At any time during the fiscal year, if it appears probable to the city manager working with the finance director that the available revenues will be insufficient to meet the amount appropriated, they will report the estimated amount of the deficit to the board without delay, as well as any remedial action to be taken.

The board will then take such action as it deems necessary to prevent or minimize any deficit, including a reduction of appropriations by ordinance.

No payment will be made or obligation incurred against any appropriation, unless the city manager working with the finance director certifies that an appropriation has been made for that purpose. And there will have to be sufficient “unexpended and unencumbered” funds in the appropriation to meet the obligation or make the expenditure.

Under the new Charter, the mayor will be the “executive head” of the city, responsible for enforcement of the city ordinances and state laws within the city limits. He will preside at all meetings of the board, make appointments to boards or commissions authorized by state statute or ordinance, and vote on any item before the board in the event of a tie vote of the members attending.

If the mayor disapproves of any part or all of an ordinance or resolution, he will have to file this disapproval with the city clerk and deliver copies to the board members with a written explanation within five days after its final passage by the board. After reconsidering the ordinance or resolution at the next board meeting, if at least five members approve it, it will take effect, notwithstanding the mayor’s veto.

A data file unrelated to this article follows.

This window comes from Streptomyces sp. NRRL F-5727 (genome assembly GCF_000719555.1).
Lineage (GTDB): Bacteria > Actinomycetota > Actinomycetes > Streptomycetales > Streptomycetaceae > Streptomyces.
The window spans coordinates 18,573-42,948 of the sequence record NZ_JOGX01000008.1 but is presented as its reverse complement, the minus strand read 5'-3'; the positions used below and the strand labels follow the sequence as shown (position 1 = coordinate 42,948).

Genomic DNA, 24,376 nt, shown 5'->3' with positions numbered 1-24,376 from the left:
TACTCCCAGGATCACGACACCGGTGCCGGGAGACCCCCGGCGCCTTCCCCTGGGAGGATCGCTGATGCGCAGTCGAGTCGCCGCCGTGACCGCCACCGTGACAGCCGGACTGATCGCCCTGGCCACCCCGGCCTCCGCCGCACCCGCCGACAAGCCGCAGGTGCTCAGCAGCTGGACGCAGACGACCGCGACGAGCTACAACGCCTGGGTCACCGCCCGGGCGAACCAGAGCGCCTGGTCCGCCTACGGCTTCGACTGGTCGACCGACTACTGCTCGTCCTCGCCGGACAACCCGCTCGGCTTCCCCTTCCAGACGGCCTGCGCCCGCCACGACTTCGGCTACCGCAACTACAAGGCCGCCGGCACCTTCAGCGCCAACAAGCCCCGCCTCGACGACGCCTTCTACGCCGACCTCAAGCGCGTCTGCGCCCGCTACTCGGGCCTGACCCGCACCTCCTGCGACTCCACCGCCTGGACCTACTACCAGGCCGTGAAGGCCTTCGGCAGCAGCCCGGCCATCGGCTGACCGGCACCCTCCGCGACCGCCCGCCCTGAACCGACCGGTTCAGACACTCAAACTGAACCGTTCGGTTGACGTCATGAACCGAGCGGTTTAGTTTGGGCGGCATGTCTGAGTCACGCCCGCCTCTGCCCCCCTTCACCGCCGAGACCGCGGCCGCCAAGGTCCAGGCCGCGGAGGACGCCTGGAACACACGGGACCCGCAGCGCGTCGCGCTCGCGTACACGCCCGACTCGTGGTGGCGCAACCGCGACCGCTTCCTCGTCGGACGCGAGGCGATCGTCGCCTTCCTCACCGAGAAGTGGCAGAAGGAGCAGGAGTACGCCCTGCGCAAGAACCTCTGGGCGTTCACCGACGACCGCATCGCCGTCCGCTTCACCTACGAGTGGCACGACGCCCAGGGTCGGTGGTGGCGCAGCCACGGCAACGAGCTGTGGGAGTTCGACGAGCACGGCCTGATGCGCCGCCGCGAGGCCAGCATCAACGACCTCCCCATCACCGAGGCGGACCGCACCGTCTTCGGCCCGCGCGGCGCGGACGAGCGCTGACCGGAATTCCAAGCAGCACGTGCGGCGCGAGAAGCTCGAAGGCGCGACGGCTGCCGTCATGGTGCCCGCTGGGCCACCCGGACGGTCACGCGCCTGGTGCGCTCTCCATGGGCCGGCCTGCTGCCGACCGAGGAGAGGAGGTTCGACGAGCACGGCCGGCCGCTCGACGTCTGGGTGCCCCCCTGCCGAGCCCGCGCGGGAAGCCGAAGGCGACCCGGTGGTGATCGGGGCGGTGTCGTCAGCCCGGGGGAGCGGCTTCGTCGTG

The board will elect an alderman to serve as vice mayor for one year, who will be eligible for re-election.

The vice mayor will be authorized to act as mayor in the absence, sickness, inability or disqualification of the mayor to perform the duties of the office. While fulfilling the mayor’s duties, the vice mayor will have the right to vote on all matters coming before the board.

A vacancy will exist in the office of mayor if its occupant resigns, dies, moves outside the city limits, cannot perform the duties of the office because of six months of continuous disability, accepts any federal, state, county or other municipal office that is filled by public election, is convicted of malfeasance or misfeasance in office, a felony, or a violation of the election laws of the state, or is adjudicated to have violated the City Charter.

The board will then appoint an alderman to serve as mayor for the remainder of the unexpired term.

At any meeting, through a motion offered by any alderman and approved by the board, a vacancy can be declared in the office if the mayor fails to attend 60 percent of the regular board meetings during any 12-month period.

If a vacancy occurs in the office of mayor, the vice mayor will temporarily assume the office. Within 30 days after the vacancy occurs, the board will appoint an alderman to serve for the remainder of the unexpired term.

If the vice mayor assumes the office of mayor, the board will elect an alderman within 30 days to serve as the new vice mayor for the remainder of the unexpired term.

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December 2012